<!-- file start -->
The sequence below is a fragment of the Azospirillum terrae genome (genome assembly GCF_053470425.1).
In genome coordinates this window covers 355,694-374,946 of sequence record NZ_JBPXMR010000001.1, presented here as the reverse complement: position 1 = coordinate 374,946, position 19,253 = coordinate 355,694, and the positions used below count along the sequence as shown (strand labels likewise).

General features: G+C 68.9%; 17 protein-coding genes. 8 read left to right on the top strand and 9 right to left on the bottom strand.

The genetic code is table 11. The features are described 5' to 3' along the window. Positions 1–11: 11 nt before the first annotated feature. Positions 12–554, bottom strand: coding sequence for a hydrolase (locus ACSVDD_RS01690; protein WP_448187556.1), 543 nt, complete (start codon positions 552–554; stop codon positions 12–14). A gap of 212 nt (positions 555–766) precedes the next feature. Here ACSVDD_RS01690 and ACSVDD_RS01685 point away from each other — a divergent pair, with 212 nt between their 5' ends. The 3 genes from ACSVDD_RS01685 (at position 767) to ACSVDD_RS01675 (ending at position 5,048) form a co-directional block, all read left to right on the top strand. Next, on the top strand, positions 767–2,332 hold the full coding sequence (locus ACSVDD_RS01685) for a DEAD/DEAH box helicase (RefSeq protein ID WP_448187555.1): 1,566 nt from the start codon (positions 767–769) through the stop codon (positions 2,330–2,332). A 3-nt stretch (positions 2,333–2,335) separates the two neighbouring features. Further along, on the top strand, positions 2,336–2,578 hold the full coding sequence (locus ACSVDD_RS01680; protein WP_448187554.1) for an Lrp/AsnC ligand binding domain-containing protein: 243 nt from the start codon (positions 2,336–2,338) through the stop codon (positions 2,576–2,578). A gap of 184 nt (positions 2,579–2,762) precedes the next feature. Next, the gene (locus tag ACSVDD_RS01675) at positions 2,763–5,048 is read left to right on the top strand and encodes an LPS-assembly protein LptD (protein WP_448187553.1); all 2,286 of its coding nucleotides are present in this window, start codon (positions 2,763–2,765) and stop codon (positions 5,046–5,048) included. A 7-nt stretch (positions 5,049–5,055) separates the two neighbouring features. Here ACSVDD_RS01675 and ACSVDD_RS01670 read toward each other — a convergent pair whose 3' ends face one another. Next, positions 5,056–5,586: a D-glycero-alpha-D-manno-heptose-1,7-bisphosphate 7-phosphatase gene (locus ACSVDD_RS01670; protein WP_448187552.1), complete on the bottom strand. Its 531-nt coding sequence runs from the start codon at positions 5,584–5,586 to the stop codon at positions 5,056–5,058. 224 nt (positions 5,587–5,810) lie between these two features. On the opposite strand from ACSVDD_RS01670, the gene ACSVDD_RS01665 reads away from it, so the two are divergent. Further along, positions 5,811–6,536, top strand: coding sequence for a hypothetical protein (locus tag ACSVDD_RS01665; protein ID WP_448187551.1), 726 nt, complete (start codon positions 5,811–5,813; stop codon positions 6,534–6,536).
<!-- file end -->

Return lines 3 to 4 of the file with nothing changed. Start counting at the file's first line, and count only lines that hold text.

General features: G+C 68.9%; 17 protein-coding genes. 8 read left to right on the top strand and 9 right to left on the bottom strand.

The genetic code is table 11. The features are described 5' to 3' along the window. Positions 1–11: 11 nt before the first annotated feature. Positions 12–554, bottom strand: coding sequence for a hydrolase (locus ACSVDD_RS01690; protein WP_448187556.1), 543 nt, complete (start codon positions 552–554; stop codon positions 12–14). A gap of 212 nt (positions 555–766) precedes the next feature. Here ACSVDD_RS01690 and ACSVDD_RS01685 point away from each other — a divergent pair, with 212 nt between their 5' ends. The 3 genes from ACSVDD_RS01685 (at position 767) to ACSVDD_RS01675 (ending at position 5,048) form a co-directional block, all read left to right on the top strand. Next, on the top strand, positions 767–2,332 hold the full coding sequence (locus ACSVDD_RS01685) for a DEAD/DEAH box helicase (RefSeq protein ID WP_448187555.1): 1,566 nt from the start codon (positions 767–769) through the stop codon (positions 2,330–2,332). A 3-nt stretch (positions 2,333–2,335) separates the two neighbouring features. Further along, on the top strand, positions 2,336–2,578 hold the full coding sequence (locus ACSVDD_RS01680; protein WP_448187554.1) for an Lrp/AsnC ligand binding domain-containing protein: 243 nt from the start codon (positions 2,336–2,338) through the stop codon (positions 2,576–2,578). A gap of 184 nt (positions 2,579–2,762) precedes the next feature. Next, the gene (locus tag ACSVDD_RS01675) at positions 2,763–5,048 is read left to right on the top strand and encodes an LPS-assembly protein LptD (protein WP_448187553.1); all 2,286 of its coding nucleotides are present in this window, start codon (positions 2,763–2,765) and stop codon (positions 5,046–5,048) included. A 7-nt stretch (positions 5,049–5,055) separates the two neighbouring features. Here ACSVDD_RS01675 and ACSVDD_RS01670 read toward each other — a convergent pair whose 3' ends face one another. Next, positions 5,056–5,586: a D-glycero-alpha-D-manno-heptose-1,7-bisphosphate 7-phosphatase gene (locus ACSVDD_RS01670; protein WP_448187552.1), complete on the bottom strand. Its 531-nt coding sequence runs from the start codon at positions 5,584–5,586 to the stop codon at positions 5,056–5,058. 224 nt (positions 5,587–5,810) lie between these two features. On the opposite strand from ACSVDD_RS01670, the gene ACSVDD_RS01665 reads away from it, so the two are divergent. Further along, positions 5,811–6,536, top strand: coding sequence for a hypothetical protein (locus tag ACSVDD_RS01665; protein ID WP_448187551.1), 726 nt, complete (start codon positions 5,811–5,813; stop codon positions 6,534–6,536).